How to Help Kids Deal With Grief Related to a Pandemic
When it comes to kids and the Covid-19 outbreak, I have two major concerns related to how we help kids not only endure the current situation, but move forward in a healthy way.
My first concern is the impact that the stress of this outbreak will have on kids, and particularly on children who have already experienced another trauma in their young lives. We will deal with this topic in future articles here on Hope 4 Hurting Kids.
My second major concern is how we prepare kids for grief related to a pandemic. On a smaller scale, there are likely many kids who are currently experiencing grief related to the loss of their normal routine. More importantly, given the daily projections of deaths which may be experienced related to this outbreak, it is likely that there will be hundreds of thousands of kids who face the very real prospect of grieving the loss of someone they love either already or in the very near future.
For many kids, one of their first experiences of grief relates to the loss of grandparent. Given that Covid-19 appears to have a disproportionate impact on the elderly, many kids may face that task sooner than they would have otherwise. We live in a grief avoiding culture, but unfortunately, we will all be faced with grief in the coming weeks.
The following represent nine things are key to helping sa child through the grief process. We will dig into these in more detail in the days and weeks to come, but the purpose of this article is just to introduce the concept so that you can help the kids in your life.
- Be Honest. Tell kids the truth in concrete age appropriate language. If you don’t tell kids the truth, they will fill in the blanks themselves or they will assume that this happened because of something they did.
- Build a Relationship. Be a presence, but don’t smother the child. Work to build and maintain their trust so that they can talk to you when they’re ready.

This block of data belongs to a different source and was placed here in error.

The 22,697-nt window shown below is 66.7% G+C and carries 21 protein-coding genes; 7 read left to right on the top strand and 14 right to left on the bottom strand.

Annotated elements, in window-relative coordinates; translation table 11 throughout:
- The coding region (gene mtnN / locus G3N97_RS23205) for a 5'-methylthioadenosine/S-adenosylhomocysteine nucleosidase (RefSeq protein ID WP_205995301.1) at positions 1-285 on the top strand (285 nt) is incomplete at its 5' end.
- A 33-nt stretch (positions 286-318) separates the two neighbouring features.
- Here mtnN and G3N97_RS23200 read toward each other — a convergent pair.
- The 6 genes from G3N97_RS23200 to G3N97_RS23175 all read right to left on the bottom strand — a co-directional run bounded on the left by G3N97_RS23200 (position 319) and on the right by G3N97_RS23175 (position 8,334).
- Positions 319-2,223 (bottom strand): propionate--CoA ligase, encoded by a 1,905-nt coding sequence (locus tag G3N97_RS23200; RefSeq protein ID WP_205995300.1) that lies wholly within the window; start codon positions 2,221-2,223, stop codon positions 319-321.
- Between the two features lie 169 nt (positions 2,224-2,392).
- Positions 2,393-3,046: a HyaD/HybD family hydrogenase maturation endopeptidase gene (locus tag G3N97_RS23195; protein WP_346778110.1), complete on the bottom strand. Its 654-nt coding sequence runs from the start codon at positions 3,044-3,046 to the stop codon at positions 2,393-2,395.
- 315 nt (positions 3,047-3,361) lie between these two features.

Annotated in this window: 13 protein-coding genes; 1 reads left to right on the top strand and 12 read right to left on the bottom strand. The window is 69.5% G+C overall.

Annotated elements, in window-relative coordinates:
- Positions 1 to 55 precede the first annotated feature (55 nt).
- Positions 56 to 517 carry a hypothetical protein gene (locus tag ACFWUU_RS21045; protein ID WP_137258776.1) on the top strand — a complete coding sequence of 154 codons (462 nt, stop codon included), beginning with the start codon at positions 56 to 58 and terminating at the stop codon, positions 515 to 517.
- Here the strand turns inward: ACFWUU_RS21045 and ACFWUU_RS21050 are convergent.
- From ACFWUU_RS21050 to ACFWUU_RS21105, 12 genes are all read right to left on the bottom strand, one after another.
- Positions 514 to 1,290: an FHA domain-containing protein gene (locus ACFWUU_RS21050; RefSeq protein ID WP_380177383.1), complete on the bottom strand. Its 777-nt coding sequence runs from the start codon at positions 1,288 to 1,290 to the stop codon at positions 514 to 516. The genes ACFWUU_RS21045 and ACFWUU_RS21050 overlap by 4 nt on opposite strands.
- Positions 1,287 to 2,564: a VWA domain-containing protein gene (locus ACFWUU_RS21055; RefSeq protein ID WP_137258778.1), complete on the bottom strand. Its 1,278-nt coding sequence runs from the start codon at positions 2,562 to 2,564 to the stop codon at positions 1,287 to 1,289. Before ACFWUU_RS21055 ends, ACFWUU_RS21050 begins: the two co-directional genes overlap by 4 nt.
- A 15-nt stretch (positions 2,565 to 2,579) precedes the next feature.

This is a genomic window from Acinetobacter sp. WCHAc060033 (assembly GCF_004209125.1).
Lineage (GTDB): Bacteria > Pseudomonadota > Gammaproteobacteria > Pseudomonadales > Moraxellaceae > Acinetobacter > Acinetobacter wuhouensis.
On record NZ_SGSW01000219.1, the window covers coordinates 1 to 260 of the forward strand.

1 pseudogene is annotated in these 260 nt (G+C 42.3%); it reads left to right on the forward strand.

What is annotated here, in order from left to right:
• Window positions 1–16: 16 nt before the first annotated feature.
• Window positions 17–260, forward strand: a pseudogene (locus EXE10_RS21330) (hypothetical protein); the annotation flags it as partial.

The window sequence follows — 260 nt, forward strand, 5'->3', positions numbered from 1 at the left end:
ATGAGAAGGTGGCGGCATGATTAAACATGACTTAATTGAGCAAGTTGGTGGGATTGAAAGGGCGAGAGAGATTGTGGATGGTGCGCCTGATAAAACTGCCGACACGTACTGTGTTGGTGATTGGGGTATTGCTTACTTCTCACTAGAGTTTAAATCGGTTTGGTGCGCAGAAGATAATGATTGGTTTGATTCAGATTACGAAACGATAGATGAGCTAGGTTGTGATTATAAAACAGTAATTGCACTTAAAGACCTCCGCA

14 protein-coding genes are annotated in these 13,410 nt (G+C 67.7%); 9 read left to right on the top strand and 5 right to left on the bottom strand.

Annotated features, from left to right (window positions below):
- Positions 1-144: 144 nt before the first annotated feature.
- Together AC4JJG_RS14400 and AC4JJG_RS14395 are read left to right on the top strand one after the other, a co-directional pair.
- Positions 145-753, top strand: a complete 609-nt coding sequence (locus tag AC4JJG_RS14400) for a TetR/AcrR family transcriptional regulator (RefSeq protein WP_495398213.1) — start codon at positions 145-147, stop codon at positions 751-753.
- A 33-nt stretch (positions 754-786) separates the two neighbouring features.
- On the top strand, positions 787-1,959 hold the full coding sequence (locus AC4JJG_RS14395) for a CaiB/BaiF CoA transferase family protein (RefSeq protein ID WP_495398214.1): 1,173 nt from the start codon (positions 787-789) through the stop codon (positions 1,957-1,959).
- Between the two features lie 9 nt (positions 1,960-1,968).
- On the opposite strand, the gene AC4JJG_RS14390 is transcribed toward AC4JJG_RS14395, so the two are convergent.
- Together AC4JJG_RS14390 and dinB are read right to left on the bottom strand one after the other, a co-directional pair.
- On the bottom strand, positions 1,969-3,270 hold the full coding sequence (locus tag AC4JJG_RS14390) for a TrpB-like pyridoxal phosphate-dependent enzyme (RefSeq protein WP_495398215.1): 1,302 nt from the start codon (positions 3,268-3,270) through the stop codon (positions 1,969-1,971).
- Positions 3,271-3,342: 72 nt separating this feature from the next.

- Active Listening. For kids, telling their story is part of the healing process. They need a safe place to share their feelings. Listen without judgment and without trying to “fix” the problem.
- Offer Empathy. Empathy is entering another’s pain with understanding, but not feeling. They need your empathy but not your sympathy. Try to see things from their point of view. Understand that their journey is just that – THEIR journey.
- Understand That Every Child Grieves Their Own Way. Send the message that there is no right or wrong way to grieve. It is not your job to push them through grief, or pull them through the process. Your job is to walk along side them and to be there if they need you.
- Validate Their Emotions. Don’t minimize their loss or their feelings associated with that loss. Crying is ok and a necessary part of grieving. Resist the urge to offer a tissue or a hug to “make things better.”
- Give the Child Choices. Wherever possible, give the child agency in their own life and the option to make choices. Giving them choices empowers kids and gives them a sense of control that they’ve likely lost after a death.
- Provide Structure and Flexibility. Kids need structure and routine – especially when they are grieving. Faced with a changing world, they don’t want to constantly worry about what’s next. Changing rules only adds to the chaos they are already feeling. Remember, though, that what they need during a time of grief is stability – not rigidity.
- Offer Hope. Grief is often accompanied by a sense of hopelessness. Offer them hope for the future. Their life will never be the same as before the loss, but they will eventually find a new normal.
Here are some activities and information we have featured previously here on Hope 4 Hurting Kids that may also help:
You can also check out our Grief Help Center.
For more information and resources related to Covid-19, please visit our Covid-19 (Coronavirus) Resource Page.